Perhaps one of Montreal’s best kept secrets is the Contemporary Art Museum’s Nocturnes—a program that aims to combine three Montreal pastimes: music, art, and socializing. The part-gallery exhibit, part-concert series is a cultural hybrid where those interested in both mediums can comingle on the first Friday of each month.
The concept was born out of the desire to offer people more access to the museum as well as a unique experience that could take place at night.
“We started in June 2007, and the idea for us was to open at night,” says Multimedia Director Louise Simard. “We are already open on Wednesday nights, and it’s very popular. We wanted to open more often but cannot afford to offer it [for free], so we decided to do [the] first Friday of [each] month, but with a different concept.
“[It was] a way not only to attract a new public but also to offer a new experience with the museum, to be in the museum but in another state of mind, and to meet friends and maybe be more in a kind of party mood and a bit more relaxed.”
The atmosphere does seem more conducive to a party mood. With extended hours as well as music, lights, and a bar service added to the front entrance, Nocturnes has the museum transformed from a gallery into a hip and friendly happy-hour locale. Where else can you grab a drink, see some art, and listen to a band all before 9 p.m.?
Simard admits she was a little unsure as to what the public response would be to the program, but she was lucky enough to have the support of Quebec megastar DJ Champion, who played the first installment of the Nocturnes series a week before he headlined the Bell Centre. It didn’t take long for the concept to catch on after that.
“We had a lineup going to St. Catherine Street,” says Simard of the We Are Wolves concert, the fourth Nocturnes event. “It was so beautiful to see a kind of new crowd: young, quiet, and happy to line up to come to the museum. Then slowly the public got to understand the concept.”
Since those first shows, Nocturnes has hosted a veritable “who’s who” of Montreal’s independent music community, including acts as diverse as Duchess Says, Think About Life, and Coeur de Pirate.
Simard also acts as the booking agent, choosing bands based listening to CDs and going to shows. Not only has this helped her discover great music, but it has allowed her to gain a greater appreciation for Montreal and the unique people in it.
“Sometimes I go to really underground places,” laughs Simard. “At the beginning it was strange to me because I was not only discovering a new part of the city, but I was also discovering a new generation of the city, and I really liked it.”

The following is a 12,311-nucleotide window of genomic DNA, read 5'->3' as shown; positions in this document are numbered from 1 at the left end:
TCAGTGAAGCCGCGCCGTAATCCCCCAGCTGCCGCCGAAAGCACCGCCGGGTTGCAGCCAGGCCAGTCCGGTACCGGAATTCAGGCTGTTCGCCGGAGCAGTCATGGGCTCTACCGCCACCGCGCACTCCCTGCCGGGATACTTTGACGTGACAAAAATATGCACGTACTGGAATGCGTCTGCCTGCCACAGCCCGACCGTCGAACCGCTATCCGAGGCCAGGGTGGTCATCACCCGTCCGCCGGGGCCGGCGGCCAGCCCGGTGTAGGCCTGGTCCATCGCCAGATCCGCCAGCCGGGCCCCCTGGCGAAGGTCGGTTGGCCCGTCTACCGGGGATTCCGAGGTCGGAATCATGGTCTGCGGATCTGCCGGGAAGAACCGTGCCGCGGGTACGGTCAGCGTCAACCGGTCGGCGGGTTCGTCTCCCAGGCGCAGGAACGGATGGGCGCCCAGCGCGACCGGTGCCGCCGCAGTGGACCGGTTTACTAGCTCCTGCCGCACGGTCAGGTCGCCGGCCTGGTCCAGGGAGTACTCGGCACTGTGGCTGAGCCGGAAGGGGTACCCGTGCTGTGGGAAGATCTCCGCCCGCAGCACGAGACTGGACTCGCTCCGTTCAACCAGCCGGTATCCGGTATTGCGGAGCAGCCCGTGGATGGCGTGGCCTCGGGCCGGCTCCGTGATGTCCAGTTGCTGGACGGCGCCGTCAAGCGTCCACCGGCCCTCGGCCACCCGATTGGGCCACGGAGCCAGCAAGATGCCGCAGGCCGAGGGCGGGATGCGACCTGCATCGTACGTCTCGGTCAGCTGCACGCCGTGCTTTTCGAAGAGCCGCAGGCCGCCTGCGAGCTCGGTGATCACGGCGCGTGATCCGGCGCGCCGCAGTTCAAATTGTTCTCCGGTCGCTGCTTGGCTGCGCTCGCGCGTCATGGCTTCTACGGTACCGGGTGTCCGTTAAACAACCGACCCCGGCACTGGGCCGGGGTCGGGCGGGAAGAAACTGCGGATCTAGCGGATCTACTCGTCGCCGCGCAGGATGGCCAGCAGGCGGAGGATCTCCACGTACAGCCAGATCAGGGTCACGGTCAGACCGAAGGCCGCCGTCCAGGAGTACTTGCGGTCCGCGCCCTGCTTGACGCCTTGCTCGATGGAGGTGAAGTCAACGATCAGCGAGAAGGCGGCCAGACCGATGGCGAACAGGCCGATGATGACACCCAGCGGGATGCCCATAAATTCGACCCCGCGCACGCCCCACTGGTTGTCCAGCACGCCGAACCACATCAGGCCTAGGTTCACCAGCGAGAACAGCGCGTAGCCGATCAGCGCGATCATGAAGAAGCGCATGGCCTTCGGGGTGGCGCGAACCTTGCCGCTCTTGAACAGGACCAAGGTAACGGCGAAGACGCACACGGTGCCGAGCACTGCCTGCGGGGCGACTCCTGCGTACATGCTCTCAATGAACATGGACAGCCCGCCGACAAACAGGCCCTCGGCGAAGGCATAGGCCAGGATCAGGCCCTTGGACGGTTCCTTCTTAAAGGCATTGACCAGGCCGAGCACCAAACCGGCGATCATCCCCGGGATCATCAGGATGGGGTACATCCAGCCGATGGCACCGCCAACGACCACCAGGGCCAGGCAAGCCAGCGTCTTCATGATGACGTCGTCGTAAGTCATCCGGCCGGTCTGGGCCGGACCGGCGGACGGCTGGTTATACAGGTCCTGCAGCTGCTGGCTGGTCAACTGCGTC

A lot of people may see the series as simply a concert in a different environment, but Simard insists the program is symbiotic.
“The concept is not just to present a band in the museum,” she says. “It’s really to welcome a new way to be in the museum and also to present the good musicians of Montreal.”
Playing in the museum also gives the bands the opportunity to add a distictive flair to their live shows, taking advantage of the screens and video equipment found in the museum.
“[The bands] will have projections, they will have performance, they will have a sort of concept show,” Simard says, “It’s very interesting to open the door to them.”
Last Friday’s installment featured local self-proclaimed “sloppy pop” group Parlovr (pronounced “parlour.”) Beginning their set by sacrificially punching through canvases (“We love art!” they proclaimed), the group played an energetic set of songs both old and new, while a series of projections curated by the band ran behind them. Those projections—featuring everything from cats, to an elderly couple, to scenes from Degrassi: The Next Generation—brought a whole new artistic element to the performance. They complemented the songs and turned the concert into a spectacle. The whole thing ended with a giant stage invasion where close to a third of the audience danced—some more awkwardly than others—alongside the band.
Simard’s vision reminds us of the strong and inclusive nature of the Montreal artistic community.
“There is a community within musicians. They’re very generous and easy to talk to, and I am pleased to be able to present them.”
Nocturnes runs the first Friday of every month from 5 p.m.-9 p.m at the Montreal Contemporary Art Museum. Koudlam performs at the next Nocturns on October 1, with Le Husky following on November 5 and Courtney Wing on December 3.